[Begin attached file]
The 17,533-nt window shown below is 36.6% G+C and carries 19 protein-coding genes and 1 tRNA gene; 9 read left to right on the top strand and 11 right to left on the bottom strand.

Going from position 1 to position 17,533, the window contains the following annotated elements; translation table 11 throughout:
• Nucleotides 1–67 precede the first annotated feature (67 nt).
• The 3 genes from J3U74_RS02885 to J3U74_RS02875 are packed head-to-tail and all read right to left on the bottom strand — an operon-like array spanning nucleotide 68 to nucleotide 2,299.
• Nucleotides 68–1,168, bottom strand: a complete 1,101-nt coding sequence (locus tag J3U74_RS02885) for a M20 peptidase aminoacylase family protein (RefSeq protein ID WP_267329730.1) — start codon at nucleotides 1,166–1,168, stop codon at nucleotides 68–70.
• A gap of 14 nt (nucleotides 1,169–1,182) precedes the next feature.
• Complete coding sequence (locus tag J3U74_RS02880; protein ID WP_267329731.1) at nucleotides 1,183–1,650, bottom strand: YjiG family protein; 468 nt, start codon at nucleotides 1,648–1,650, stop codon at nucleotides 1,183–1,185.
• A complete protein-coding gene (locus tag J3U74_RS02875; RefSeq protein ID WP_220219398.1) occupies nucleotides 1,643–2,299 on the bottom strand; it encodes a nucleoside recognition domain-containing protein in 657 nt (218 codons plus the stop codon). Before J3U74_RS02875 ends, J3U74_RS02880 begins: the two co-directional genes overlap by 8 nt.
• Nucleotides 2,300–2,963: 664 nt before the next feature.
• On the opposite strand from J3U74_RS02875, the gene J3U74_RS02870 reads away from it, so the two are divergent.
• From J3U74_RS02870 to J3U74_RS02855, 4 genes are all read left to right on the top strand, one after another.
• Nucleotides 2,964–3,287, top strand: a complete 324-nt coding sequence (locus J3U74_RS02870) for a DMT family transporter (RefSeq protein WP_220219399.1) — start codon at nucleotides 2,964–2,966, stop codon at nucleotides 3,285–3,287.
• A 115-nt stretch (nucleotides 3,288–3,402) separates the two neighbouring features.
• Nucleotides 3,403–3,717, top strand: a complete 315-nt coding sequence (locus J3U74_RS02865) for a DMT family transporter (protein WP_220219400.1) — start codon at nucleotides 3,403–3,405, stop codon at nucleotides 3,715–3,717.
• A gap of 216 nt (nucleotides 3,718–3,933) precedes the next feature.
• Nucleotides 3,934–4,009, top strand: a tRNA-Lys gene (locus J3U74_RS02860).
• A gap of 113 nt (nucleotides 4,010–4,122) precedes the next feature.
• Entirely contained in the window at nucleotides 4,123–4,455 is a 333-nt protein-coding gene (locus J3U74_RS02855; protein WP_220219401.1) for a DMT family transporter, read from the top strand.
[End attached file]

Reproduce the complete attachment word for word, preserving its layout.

The 17,533-nt window shown below is 36.6% G+C and carries 19 protein-coding genes and 1 tRNA gene; 9 read left to right on the top strand and 11 right to left on the bottom strand.

Going from position 1 to position 17,533, the window contains the following annotated elements; translation table 11 throughout:
• Nucleotides 1–67 precede the first annotated feature (67 nt).
• The 3 genes from J3U74_RS02885 to J3U74_RS02875 are packed head-to-tail and all read right to left on the bottom strand — an operon-like array spanning nucleotide 68 to nucleotide 2,299.
• Nucleotides 68–1,168, bottom strand: a complete 1,101-nt coding sequence (locus tag J3U74_RS02885) for a M20 peptidase aminoacylase family protein (RefSeq protein ID WP_267329730.1) — start codon at nucleotides 1,166–1,168, stop codon at nucleotides 68–70.
• A gap of 14 nt (nucleotides 1,169–1,182) precedes the next feature.
• Complete coding sequence (locus tag J3U74_RS02880; protein ID WP_267329731.1) at nucleotides 1,183–1,650, bottom strand: YjiG family protein; 468 nt, start codon at nucleotides 1,648–1,650, stop codon at nucleotides 1,183–1,185.
• A complete protein-coding gene (locus tag J3U74_RS02875; RefSeq protein ID WP_220219398.1) occupies nucleotides 1,643–2,299 on the bottom strand; it encodes a nucleoside recognition domain-containing protein in 657 nt (218 codons plus the stop codon). Before J3U74_RS02875 ends, J3U74_RS02880 begins: the two co-directional genes overlap by 8 nt.
• Nucleotides 2,300–2,963: 664 nt before the next feature.
• On the opposite strand from J3U74_RS02875, the gene J3U74_RS02870 reads away from it, so the two are divergent.
• From J3U74_RS02870 to J3U74_RS02855, 4 genes are all read left to right on the top strand, one after another.
• Nucleotides 2,964–3,287, top strand: a complete 324-nt coding sequence (locus J3U74_RS02870) for a DMT family transporter (RefSeq protein WP_220219399.1) — start codon at nucleotides 2,964–2,966, stop codon at nucleotides 3,285–3,287.
• A 115-nt stretch (nucleotides 3,288–3,402) separates the two neighbouring features.
• Nucleotides 3,403–3,717, top strand: a complete 315-nt coding sequence (locus J3U74_RS02865) for a DMT family transporter (protein WP_220219400.1) — start codon at nucleotides 3,403–3,405, stop codon at nucleotides 3,715–3,717.
• A gap of 216 nt (nucleotides 3,718–3,933) precedes the next feature.
• Nucleotides 3,934–4,009, top strand: a tRNA-Lys gene (locus J3U74_RS02860).
• A gap of 113 nt (nucleotides 4,010–4,122) precedes the next feature.
• Entirely contained in the window at nucleotides 4,123–4,455 is a 333-nt protein-coding gene (locus J3U74_RS02855; protein WP_220219401.1) for a DMT family transporter, read from the top strand.